Another of the key points to be defined at this point are the limits, where the proposal begins and where it ends; If a solution can work for everything, then it's good for nothing. It's very important to know when to stop. It is very tempting when you are defining a process, a feature or a product to say that “well, since we are...”.

To illustrate this, in the same hammer company they have decided to continue with their business and now they are going to produce a new hammer that has to be more ergonomic and lighter because they are having complaints from users about it. But an enthusiastic manager says “hey, users who drive nails usually screw in as well. Why don't we add to the hammer, while we are, a screwdriver tip and a level? That way, they'll have three tools in one.” This manager is joined by the manager of the support team and says “Besides, there are users who don't have the strength, why don't we add a second handle?” The marketing director also has his opinion on the matter and joins the brainstorming “And besides, it would be nice if it were friendly to girls and young boys who are our potential customers of tomorrow”.

We need an idea to have a good definition of scope

It is likely that if we don't have a good definition of what the limits of the solution are, the initial value proposition will be blurred.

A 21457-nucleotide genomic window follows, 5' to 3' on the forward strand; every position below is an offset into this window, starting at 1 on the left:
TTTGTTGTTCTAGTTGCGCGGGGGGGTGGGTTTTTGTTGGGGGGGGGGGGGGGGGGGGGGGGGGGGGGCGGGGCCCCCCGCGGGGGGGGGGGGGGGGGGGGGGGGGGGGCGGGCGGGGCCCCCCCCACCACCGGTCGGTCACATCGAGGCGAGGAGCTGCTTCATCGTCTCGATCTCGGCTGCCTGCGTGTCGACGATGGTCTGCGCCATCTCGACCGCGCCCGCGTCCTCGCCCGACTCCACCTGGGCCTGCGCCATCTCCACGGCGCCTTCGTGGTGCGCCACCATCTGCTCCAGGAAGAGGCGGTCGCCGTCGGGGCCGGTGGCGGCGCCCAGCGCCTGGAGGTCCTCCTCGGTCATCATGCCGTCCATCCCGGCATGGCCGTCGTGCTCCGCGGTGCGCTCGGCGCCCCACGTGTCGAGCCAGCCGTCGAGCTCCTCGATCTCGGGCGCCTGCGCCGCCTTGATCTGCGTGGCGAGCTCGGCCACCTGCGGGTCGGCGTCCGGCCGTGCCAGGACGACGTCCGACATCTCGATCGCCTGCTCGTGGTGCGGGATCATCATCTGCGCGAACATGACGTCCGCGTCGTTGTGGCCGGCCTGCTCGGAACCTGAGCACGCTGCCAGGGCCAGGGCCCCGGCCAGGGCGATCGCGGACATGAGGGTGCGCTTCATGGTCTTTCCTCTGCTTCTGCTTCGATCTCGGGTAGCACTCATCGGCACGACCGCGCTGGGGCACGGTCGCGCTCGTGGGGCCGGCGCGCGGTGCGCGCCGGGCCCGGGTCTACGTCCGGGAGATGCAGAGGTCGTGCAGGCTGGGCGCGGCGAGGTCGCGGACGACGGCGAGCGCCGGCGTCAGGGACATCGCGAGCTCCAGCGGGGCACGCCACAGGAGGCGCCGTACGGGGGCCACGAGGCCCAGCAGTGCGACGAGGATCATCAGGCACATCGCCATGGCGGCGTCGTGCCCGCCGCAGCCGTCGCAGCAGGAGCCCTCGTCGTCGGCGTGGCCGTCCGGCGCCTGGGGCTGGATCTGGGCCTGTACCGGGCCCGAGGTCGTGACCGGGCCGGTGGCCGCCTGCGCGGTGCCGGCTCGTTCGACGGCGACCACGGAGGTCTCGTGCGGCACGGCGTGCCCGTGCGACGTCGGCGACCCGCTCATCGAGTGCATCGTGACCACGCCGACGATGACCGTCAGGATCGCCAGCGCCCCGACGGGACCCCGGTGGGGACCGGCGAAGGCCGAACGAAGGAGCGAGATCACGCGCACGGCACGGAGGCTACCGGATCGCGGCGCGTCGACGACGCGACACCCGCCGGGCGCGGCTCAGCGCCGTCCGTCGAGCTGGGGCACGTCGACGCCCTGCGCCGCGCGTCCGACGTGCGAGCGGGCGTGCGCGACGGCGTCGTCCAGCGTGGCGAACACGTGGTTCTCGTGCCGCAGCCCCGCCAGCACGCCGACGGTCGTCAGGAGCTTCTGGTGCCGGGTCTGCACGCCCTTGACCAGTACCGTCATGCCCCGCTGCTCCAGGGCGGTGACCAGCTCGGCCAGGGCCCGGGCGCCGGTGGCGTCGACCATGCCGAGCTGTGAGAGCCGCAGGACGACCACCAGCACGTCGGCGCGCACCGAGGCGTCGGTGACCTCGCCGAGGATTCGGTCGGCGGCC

This doesn't mean that ideas are immutable, quite the contrary. But to carry out a value analysis we need to know What is and What is it not what we are proposing.


In the conceptualization section, we must also consider the potential value of the solution based on our experience. This calculation is speculative, but certainly, as the company's maturity in the area grows and the user base grows, it is easier to estimate it more realistically.

The points to be taken into account when calculating the value may vary depending on the environment in which the proposal is developed. In our case and for the product part we use the following elements:

  1. Target audience: Who is the proposal aimed at? What percentage of users does it affect? What processes does it affect?
  2. Technical Assessment: What infrastructure is needed to develop the proposal? Do you need to add new elements? What is the estimated development time?
  3. Return on investment: What is the cost of implementation (Time/Headcounts/Marketing/€)? What benefits are expected (upsales/new customers/landing visits)?

This time our hammer-maker friends, guided by their support team, have decided that it is necessary to design a hammer for left-handed people. Let's evaluate the value proposition:

  1. Target audience: All the left-handed masons in Spain (the country where we are currently selling) who are 10% of the existing 3M masons, or 300,000 potential users. It's a new product so it doesn't affect users who already have a hammer at home.
  2. Technical Assessment: New handles would have to be manufactured. All the necessary machinery is available and the implementation time would be two to four weeks since only a new mold would have to be manufactured.
  3. Return on investment: 4 operators and a project manager to make the new mold for 2 weeks 15000€, marketing campaign to promote the hammer 15000€. If you sell the hammer with a 10€ profit margin, you would need to sell 3000 hammers to cover costs.

The output of the conceptualization phase is a document containing the development of the Scope of the solution And the worth estimated.